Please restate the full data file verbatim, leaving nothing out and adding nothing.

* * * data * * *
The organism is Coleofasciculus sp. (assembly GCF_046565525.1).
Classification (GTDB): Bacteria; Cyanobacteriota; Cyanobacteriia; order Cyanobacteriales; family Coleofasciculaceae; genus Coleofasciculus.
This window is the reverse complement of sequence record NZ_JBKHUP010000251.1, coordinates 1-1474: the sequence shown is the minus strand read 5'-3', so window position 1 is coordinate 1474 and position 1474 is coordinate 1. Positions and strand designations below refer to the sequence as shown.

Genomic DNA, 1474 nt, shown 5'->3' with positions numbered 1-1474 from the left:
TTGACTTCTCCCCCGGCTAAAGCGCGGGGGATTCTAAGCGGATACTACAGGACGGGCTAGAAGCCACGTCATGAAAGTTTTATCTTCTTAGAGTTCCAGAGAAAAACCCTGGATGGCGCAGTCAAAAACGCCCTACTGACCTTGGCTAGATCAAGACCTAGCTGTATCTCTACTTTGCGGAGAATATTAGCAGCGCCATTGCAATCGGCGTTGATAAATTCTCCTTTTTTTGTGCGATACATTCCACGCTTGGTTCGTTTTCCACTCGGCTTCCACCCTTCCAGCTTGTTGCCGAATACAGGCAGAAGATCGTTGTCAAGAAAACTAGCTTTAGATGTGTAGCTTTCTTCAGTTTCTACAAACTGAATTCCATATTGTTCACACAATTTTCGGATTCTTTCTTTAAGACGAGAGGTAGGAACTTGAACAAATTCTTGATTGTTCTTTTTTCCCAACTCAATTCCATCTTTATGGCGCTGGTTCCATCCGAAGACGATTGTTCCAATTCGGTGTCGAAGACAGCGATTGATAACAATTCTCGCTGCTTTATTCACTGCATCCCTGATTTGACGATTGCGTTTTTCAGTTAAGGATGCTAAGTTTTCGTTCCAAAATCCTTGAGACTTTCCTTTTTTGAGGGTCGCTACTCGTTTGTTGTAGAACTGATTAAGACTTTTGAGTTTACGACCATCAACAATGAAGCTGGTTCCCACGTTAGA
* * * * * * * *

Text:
The organism is Coleofasciculus sp. (assembly GCF_046565525.1).
Classification (GTDB): Bacteria; Cyanobacteriota; Cyanobacteriia; order Cyanobacteriales; family Coleofasciculaceae; genus Coleofasciculus.
This window is the reverse complement of sequence record NZ_JBKHUP010000251.1, coordinates 1-1474: the sequence shown is the minus strand read 5'-3', so window position 1 is coordinate 1474 and position 1474 is coordinate 1. Positions and strand designations below refer to the sequence as shown.

Genomic DNA, 1474 nt, shown 5'->3' with positions numbered 1-1474 from the left:
TTGACTTCTCCCCCGGCTAAAGCGCGGGGGATTCTAAGCGGATACTACAGGACGGGCTAGAAGCCACGTCATGAAAGTTTTATCTTCTTAGAGTTCCAGAGAAAAACCCTGGATGGCGCAGTCAAAAACGCCCTACTGACCTTGGCTAGATCAAGACCTAGCTGTATCTCTACTTTGCGGAGAATATTAGCAGCGCCATTGCAATCGGCGTTGATAAATTCTCCTTTTTTTGTGCGATACATTCCACGCTTGGTTCGTTTTCCACTCGGCTTCCACCCTTCCAGCTTGTTGCCGAATACAGGCAGAAGATCGTTGTCAAGAAAACTAGCTTTAGATGTGTAGCTTTCTTCAGTTTCTACAAACTGAATTCCATATTGTTCACACAATTTTCGGATTCTTTCTTTAAGACGAGAGGTAGGAACTTGAACAAATTCTTGATTGTTCTTTTTTCCCAACTCAATTCCATCTTTATGGCGCTGGTTCCATCCGAAGACGATTGTTCCAATTCGGTGTCGAAGACAGCGATTGATAACAATTCTCGCTGCTTTATTCACTGCATCCCTGATTTGACGATTGCGTTTTTCAGTTAAGGATGCTAAGTTTTCGTTCCAAAATCCTTGAGACTTTCCTTTTTTGAGGGTCGCTACTCGTTTGTTGTAGAACTGATTAAGACTTTTGAGTTTACGACCATCAACAATGAAGCTGGTTCCCACGTTAGA